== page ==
A Gentleman in society was held to certain expectations. There were multiple books written on the topic during the 18th Century. Manners were important to Gentlemen, but the focus laid more heavily towards their morals. As can be inferred, a moral man was part of his virtue. There was an expectation of modesty among these men. One should not speak too highly of themselves. During dinner parties, it was considered polite to only speak among those close to you. It would have been considered impolite to yell from one end of the table to the other. Doing these actions would reflect on your status as a Gentleman. I should note, many of the ideas presented in this section reflect upon the more English idea of a Gentleman, however, there were many common threads across Europe and the Americas which share a commonality with the English. An interesting rule of etiquette which I came across was called, “give the wall” and the thought behind this was as follows, if you as a Gentleman were walking out in public with your Lady, then you would have her walk closest to the walls of shops or other buildings. The purpose was to keep her further away from the filth of the street. And some streets were pretty dirty during the time. In social functions, you would address someone by their last name and their title if they had one. Regarding the education of a Gentleman, they were schooled in the classics. Greek and Latin were very common for the upper-class Gentleman to learn. Other languages might have been taught as well, such as French. Ancient History could have been acquired too. As they would grow into their later teens, they could attend University. At a University a wide array of Academic pursuits could be had. Some of these young Gentleman would skip University and go into the Military. To the educated Gentleman, there were many paths in life to chose from. There was also a certain aspect of how a Gentleman would dress. A Gentleman could be found wearing a three-piece suit. Though the three-piece suit had its origins in the 17th Century, it was popular in the 18th Century. Starting from the basics, underwear. Now, underwear was conceived very differently during the 18th Century than today. The undergarment for Gentlemen was a shirt. To us, this would be very odd just to wear a shirt, but during the time, it was the fashion. Now the shirt would be fairly long and would drop down to about your knees, and it was made from linen. Instead of wearing what we would conceive of as socks, a Gentleman would wear stockings. In our modern setting, women typically wear stockings rather than men, however, in the 18th Century it was worn by both. If you felt like wearing particularly fashionable stockings as a Gentleman, then you would wear your cotton or maybe your silk ones. Regarding your pants, you would wear a common garment which could be found at any level of society, breeches. Your breeches could have been made from a verity of materials. There were breeches made from the like of cotton, wool, and linen, among other materials as well. Then we come to one of the most defining articles of clothing for the time period, in my opinion, the waistcoat. The waistcoat was worn by just about every Gentleman and could be made from a verity of fabrics such as linen, cotton, silk, etc… it would also come in a verity of colors and styles. You might find one man wearing an embroidered waistcoat, and another wearing one more plain. The waistcoat could also be found in a verity of colors, such as red, brown, gold, or whatever your taste was. Then on top of your clothing, you’d wear a coat. The coat was worn with just about every suit and dropped down to about knee length. Upon your head, you’d be wearing another hallmark of the time, a wig. The fashion was to wear a white powdered wig. It was considered in style for the majority of the 18th Century. On top of your wig, you may wear a hat. There was a verity of style of the 18th Century hats, one of the most common which we would recognize would be the tricone, or it could also be called a cocked hat. A quick note on footwear, a Gentleman would typically wear a low heel black shoe made from leather. Boots were also worn, given the proper circumstances. I want to finish this off with the neckwear. One of the most common articles of neckwear was the cravat. The cravat was a piece of white linen which could have been worn in a verity of styles. I’ll cover the cravat more in-depth in another episode along with other clothing. I think I’ve covered the basics of a Gentleman, during the 18th Century in a social setting. I’m going to take a short break and when I get back, we’ll discuss what it meant to be a Gentleman in the Military during the 18th Century. I’ll be right back.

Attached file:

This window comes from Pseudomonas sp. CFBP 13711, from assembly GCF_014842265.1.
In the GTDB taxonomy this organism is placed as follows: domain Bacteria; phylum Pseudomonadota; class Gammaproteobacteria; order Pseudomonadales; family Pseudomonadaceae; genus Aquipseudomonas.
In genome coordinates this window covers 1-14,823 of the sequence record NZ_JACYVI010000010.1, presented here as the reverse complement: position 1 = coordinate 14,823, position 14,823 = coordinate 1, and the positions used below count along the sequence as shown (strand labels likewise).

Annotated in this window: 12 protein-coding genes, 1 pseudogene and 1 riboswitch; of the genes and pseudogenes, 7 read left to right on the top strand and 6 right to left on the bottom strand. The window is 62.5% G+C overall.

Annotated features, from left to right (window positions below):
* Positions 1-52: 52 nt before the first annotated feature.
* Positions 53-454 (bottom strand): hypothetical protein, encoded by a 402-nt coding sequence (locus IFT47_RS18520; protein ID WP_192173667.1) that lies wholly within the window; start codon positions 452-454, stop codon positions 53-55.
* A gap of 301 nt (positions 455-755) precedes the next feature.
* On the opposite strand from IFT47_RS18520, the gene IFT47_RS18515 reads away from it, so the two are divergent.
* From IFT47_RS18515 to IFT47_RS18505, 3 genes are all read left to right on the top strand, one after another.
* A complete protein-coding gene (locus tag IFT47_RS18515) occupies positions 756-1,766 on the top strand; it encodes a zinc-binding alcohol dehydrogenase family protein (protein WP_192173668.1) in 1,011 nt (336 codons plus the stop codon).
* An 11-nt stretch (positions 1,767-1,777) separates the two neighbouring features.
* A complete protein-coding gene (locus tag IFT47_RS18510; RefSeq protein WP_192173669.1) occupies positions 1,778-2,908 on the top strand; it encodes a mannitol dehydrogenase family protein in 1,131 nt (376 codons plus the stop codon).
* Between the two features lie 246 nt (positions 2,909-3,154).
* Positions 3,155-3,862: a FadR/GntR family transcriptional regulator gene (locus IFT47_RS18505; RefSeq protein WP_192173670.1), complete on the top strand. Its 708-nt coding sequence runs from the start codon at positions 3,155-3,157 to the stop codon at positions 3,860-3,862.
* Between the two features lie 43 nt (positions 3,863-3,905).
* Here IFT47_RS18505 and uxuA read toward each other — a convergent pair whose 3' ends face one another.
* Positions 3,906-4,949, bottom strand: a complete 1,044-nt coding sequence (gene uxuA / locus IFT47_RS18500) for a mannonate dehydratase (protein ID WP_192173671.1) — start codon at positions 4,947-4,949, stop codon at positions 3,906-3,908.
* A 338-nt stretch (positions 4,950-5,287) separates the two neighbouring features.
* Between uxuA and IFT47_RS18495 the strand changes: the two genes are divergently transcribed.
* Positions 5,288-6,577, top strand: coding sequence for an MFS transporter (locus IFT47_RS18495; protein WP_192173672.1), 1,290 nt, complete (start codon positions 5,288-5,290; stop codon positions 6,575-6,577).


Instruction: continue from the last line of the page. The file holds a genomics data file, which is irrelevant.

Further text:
PART 3: Gentlemen of War